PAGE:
Executive Summary: In search of revenue for Watson, IBM has just released Discovery Explorer - a cloud-based application that enables researchers to ask questions of Watson. Potentially, answers to these questions can significantly speed up access to relevant research taking place elsewhere -- research that could take much longer to locate manually - if at all. The initial focus is on medical research, where the publications read each month by a practitioner are but a fraction of those published. Time will tell if the results meet expectations.
Of course, even creating amazing tools like Watson does not necessarily make the builder the most qualified to actually figure out how to use/apply the tools. For that, we must turn to practitioners. A case in point: it is well accepted that Stradivari was one of the greatest violin makers of all time - not as well known is that he was considered a quite ordinary violinist. It remained for others -- composers and performers to bring out the magic of his creations -- the genius of the instruments that even Stradivari could not demonstrate. Perhaps Steve Jobs was thinking about this (as well as the potential profits) when he envisioned the App Store and went on to create an entire ecosystem of independent programmers and provided marketing and fulfillment support via the online store. Stunningly, by May of 2014 over 65 Billion iPhone apps had been downloaded -- with Apple taking 30% of all sales revenue as well as the sales of hundreds of millions of iPhones that were driven by app sales. This may prove to be the greatest stroke of genius in the iPhone story.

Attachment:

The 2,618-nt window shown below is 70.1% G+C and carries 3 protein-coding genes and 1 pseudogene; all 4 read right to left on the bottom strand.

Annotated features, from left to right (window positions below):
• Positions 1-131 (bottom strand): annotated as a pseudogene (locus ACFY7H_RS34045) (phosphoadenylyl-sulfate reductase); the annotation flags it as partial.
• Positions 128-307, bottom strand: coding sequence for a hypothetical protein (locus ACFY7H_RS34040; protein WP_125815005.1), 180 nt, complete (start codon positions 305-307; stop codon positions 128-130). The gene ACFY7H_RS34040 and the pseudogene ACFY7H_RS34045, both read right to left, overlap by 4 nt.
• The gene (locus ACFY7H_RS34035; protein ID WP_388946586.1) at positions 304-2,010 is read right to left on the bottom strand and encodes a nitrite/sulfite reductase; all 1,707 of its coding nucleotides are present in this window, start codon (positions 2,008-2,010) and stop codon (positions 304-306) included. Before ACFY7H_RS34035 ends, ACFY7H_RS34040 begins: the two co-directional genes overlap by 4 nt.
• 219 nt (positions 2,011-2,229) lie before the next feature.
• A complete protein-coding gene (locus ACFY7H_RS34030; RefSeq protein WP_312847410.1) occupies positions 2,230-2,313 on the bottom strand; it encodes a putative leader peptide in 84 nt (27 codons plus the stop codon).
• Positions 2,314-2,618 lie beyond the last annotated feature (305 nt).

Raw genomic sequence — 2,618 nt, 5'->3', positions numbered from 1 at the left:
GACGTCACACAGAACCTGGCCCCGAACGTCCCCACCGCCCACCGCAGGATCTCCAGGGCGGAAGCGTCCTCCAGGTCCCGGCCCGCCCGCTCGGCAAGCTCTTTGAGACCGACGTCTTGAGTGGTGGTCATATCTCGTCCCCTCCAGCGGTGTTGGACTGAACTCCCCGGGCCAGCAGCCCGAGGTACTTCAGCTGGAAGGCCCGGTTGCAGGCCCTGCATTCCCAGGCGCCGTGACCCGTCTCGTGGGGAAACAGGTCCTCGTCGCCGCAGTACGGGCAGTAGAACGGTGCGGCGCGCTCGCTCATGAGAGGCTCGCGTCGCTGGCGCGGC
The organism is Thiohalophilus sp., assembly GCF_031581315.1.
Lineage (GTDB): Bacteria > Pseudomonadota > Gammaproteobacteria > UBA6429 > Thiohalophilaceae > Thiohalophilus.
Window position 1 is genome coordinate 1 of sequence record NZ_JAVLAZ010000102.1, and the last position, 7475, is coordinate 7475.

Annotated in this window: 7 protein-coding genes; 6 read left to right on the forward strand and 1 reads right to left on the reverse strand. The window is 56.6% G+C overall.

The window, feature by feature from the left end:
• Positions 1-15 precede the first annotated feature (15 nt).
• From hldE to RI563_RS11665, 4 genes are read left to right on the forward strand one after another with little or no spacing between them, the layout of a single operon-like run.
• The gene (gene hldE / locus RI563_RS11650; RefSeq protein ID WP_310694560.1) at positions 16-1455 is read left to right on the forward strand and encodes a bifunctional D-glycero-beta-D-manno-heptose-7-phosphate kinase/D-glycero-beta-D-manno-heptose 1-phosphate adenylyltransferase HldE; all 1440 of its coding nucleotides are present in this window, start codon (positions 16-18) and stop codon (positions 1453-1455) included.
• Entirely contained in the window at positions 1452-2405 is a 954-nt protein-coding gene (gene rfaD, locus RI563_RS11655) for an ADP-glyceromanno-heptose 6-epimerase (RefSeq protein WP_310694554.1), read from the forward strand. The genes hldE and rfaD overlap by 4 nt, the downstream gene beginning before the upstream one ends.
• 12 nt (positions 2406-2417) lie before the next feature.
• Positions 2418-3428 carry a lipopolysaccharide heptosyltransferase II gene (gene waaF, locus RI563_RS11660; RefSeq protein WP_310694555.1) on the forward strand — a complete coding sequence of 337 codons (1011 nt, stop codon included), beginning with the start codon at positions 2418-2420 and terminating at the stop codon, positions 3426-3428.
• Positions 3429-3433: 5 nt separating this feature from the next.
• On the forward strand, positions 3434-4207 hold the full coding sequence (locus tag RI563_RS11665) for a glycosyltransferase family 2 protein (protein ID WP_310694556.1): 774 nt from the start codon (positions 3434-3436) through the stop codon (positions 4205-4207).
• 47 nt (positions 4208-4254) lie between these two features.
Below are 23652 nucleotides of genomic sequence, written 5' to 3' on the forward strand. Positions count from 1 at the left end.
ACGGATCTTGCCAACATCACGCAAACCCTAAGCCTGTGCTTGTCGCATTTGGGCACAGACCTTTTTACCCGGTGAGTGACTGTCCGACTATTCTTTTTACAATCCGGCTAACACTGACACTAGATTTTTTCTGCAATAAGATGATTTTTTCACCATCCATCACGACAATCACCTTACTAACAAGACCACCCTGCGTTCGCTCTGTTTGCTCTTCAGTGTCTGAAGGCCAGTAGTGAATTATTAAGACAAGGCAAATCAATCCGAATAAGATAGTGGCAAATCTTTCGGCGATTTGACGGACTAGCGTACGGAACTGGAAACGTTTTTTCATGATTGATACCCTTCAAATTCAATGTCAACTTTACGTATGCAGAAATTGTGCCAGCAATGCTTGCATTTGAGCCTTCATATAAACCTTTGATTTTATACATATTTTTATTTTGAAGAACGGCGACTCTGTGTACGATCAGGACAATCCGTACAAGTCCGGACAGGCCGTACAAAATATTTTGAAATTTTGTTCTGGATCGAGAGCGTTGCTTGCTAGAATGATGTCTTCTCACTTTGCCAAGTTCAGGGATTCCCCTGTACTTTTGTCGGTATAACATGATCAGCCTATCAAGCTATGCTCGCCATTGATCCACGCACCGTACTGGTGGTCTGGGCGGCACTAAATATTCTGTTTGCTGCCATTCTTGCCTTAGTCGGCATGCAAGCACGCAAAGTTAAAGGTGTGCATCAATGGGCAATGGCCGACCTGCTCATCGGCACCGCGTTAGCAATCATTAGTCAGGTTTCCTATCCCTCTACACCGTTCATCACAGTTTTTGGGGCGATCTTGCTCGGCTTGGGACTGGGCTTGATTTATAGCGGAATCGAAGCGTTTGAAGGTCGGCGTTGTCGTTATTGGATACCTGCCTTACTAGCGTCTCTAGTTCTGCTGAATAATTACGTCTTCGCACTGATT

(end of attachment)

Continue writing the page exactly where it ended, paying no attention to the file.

Are we seeing the beginning of this kind of thinking at IBM? Could be. In addition to putting Watson Discovery Explorer in the cloud for broad/easy/cheap access -- IBM is also introducing a program for universities allowing Watson access for student projects. Both of these initiatives are in fact 'training wheels' for users to become familiar with Watson (even asking Watson a question requires training) and likely imagining 'apps' that are more useful than playing chess or Jeopardy - but invisible to non-practitioners. And therein lies the gold. Unleash the minds of real users - let them think about how to make their work easier/better with Watson. Without this, I believe IBM would be looking at a long bleak journey in search of wider adoption and meaningful revenue.
Watson is potentially one of the most powerful tools to emerge from the tech world, with enormous promise for the next generation of health care computing. The challenge now is to engage practitioners to identify and build "killer" apps -- or in health care, literally "life saving" apps. And that can produce healthy, sustainable revenues for IBM. Stay tuned.
For more info click here for IBM's Press Release